- More than 10 million Americans of every age and race are
affected by vision-robbing retinal degenerative diseases.
- 1 out of 15 people will suffer from vision lose over
the course of their lifetime.
- Every 7 minutes someone becomes blind in the U.S.
- More than 38 million Americans age 40 and
older are blind, visually impaired, or have an age-related eye disease.
- Eye disease and vision loss costs $68 billion each
year in the U.S.
- 200,000 Americans develop age-related macular degeneration
Foundation Fighting Blindness
- The Foundation Fighting Blindness’ urgent mission is to drive the research that will provide
preventions, treatments and cures for people affected by retinitis pigmentosa,
macular degeneration, Usher syndrome, and the spectrum of retinal degenerative
- The Foundation Fighting Blindness was founded in 1971
and has raised more than $400 million in support of its mission. The Foundation
is the largest non-governmental source of research funding for retinal
degenerative disease in the world.
- The Foundation recently realized its greatest
breakthrough when children and young adults who were virtually blind from a
severe retinal disease had vision
restored thanks to landmark gene therapy clinical trials made possible by Foundation
- The Foundation Fighting Blindness is currently funding
138 grants at 76 prominent research institutions. FFB funds pioneering research in a
comprehensive program that includes: cell biology, drug delivery, clinical
& pre-clinical studies, genetics, gene therapy, retinal cell
transplantation, and pharmaceutical and nutritional therapies.
- In addition to its support of research to find
treatments and cures, the Foundation Fighting Blindness provides information
and outreach programs for people affected and their families, as well as research
and clinical professionals.
- The Fighting Blindness Foundation has 50 volunteer-led
groups across the U.S. These dedicated volunteers raise funds, increase public
awareness, and provide support to their communities.
about the Retina
The retina is a thin, delicate layer of tissue lining
the back of the eye. It functions like film in a camera. The retina enables us
to see by converting light into electrical signals which the brain interprets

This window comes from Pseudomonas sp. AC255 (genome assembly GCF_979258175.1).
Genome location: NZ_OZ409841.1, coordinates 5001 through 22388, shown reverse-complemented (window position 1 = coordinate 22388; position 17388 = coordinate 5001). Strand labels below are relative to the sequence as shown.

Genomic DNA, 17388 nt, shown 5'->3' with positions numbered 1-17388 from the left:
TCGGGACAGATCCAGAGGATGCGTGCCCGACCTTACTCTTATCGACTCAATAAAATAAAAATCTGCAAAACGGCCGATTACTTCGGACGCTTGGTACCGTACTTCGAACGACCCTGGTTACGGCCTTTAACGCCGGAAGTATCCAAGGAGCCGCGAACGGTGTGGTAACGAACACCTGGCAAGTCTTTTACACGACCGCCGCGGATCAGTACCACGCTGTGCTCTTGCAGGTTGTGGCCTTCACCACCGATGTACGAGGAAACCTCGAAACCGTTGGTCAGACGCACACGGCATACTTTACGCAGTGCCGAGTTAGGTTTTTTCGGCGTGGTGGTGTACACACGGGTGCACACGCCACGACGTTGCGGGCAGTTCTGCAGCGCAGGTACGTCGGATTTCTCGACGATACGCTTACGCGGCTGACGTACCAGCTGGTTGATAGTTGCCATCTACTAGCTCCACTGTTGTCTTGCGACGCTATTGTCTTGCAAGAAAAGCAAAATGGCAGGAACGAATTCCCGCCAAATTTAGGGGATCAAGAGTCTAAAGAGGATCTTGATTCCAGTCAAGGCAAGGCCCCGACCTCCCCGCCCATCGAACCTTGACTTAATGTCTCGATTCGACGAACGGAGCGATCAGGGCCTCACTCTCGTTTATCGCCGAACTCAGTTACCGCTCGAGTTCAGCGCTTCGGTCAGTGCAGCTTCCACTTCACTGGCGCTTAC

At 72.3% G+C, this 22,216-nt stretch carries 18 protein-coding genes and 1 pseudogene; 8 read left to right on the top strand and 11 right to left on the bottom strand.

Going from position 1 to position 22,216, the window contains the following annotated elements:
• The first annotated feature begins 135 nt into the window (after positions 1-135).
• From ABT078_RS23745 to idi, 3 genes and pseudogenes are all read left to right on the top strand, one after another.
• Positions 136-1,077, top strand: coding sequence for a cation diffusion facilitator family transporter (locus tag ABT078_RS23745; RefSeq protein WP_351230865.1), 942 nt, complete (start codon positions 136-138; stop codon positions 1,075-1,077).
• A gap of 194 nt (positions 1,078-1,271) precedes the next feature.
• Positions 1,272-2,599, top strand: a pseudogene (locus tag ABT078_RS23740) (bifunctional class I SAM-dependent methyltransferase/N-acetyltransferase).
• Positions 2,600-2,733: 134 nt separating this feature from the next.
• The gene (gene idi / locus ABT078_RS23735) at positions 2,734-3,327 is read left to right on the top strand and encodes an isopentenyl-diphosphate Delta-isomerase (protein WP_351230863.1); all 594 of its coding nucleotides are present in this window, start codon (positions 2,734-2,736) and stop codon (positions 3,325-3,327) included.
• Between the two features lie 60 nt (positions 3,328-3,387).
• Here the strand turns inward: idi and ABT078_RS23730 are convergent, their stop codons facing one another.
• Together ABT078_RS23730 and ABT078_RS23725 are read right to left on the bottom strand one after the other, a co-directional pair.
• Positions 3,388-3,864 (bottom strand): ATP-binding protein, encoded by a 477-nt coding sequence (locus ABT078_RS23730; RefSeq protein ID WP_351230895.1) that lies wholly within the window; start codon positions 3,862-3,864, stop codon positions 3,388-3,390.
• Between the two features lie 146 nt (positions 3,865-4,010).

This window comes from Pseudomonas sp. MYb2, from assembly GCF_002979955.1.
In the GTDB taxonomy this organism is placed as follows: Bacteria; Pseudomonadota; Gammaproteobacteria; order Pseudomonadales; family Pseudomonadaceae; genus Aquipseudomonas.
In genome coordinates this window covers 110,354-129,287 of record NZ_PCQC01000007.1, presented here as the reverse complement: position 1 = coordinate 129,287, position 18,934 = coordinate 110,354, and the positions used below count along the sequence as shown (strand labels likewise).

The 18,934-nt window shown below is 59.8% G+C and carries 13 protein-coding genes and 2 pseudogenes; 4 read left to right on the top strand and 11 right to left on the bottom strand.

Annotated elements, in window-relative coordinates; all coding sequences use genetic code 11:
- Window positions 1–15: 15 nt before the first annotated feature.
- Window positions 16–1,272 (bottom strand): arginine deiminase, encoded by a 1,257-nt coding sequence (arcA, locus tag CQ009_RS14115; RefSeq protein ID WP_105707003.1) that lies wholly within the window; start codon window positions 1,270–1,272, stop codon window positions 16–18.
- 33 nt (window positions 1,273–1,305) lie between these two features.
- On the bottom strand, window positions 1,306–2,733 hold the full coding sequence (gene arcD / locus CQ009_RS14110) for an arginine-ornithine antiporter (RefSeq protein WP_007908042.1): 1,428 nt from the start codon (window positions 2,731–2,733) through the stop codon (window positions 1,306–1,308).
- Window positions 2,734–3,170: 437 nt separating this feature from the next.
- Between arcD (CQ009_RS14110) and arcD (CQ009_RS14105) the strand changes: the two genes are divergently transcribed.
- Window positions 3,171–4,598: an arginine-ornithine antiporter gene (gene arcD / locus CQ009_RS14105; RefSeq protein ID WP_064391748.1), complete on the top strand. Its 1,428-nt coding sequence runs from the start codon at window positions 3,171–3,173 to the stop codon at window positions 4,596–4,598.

as images. The light-sensing cells in the retina are known as photoreceptors (rods
and cones). Rods provide peripheral vision and vision in dark settings. Cones
provide central and daytime vision.
Facts about Eye
macular degeneration (AMD) is a retinal degenerative disease that causes a
progressive loss of central vision. AMD is the most common cause of vision loss
in individuals over 55. An estimated 10 million people in the U.S. have AMD.
can learn more about AMD.
pigmentosa (RP) is a group of inherited diseases causing retinal degeneration.
People with RP usually experience a gradual decline in their vision, The
disease starts off causing night blindness and loss of peripheral vision,
eventually robbing people of their central and daytime vision. Forms of RP and related diseases include Usher
syndrome, Leber congenital amaurosis, rod-cone disease, Bardet-Biedl syndrome,
and Refsum disease, among others.
can learn more about RP.
disease is the most common form of inherited juvenile macular degeneration. The
progressive vision loss associated with Stargardt disease is caused by the
death of photoreceptor cells (cones) in the central portion of the retina
called the macula.
central vision is a hallmark of Stargardt disease. Side vision is usually
preserved. Stargardt disease typically develops during childhood and
can learn more about Stargardt disease.
syndrome is an inherited condition characterized by hearing impairment and
progressive vision loss. The vision loss is due to retinitis pigmentosa (RP), a
degenerative condition of the retina, and usually appears during adolescence or
early adulthood. Balance may also be affected. There are three primary types of
Usher syndrome. Symptoms and severity of
disease vary based on the type of Usher syndrome.
can learn more about Usher Syndrome.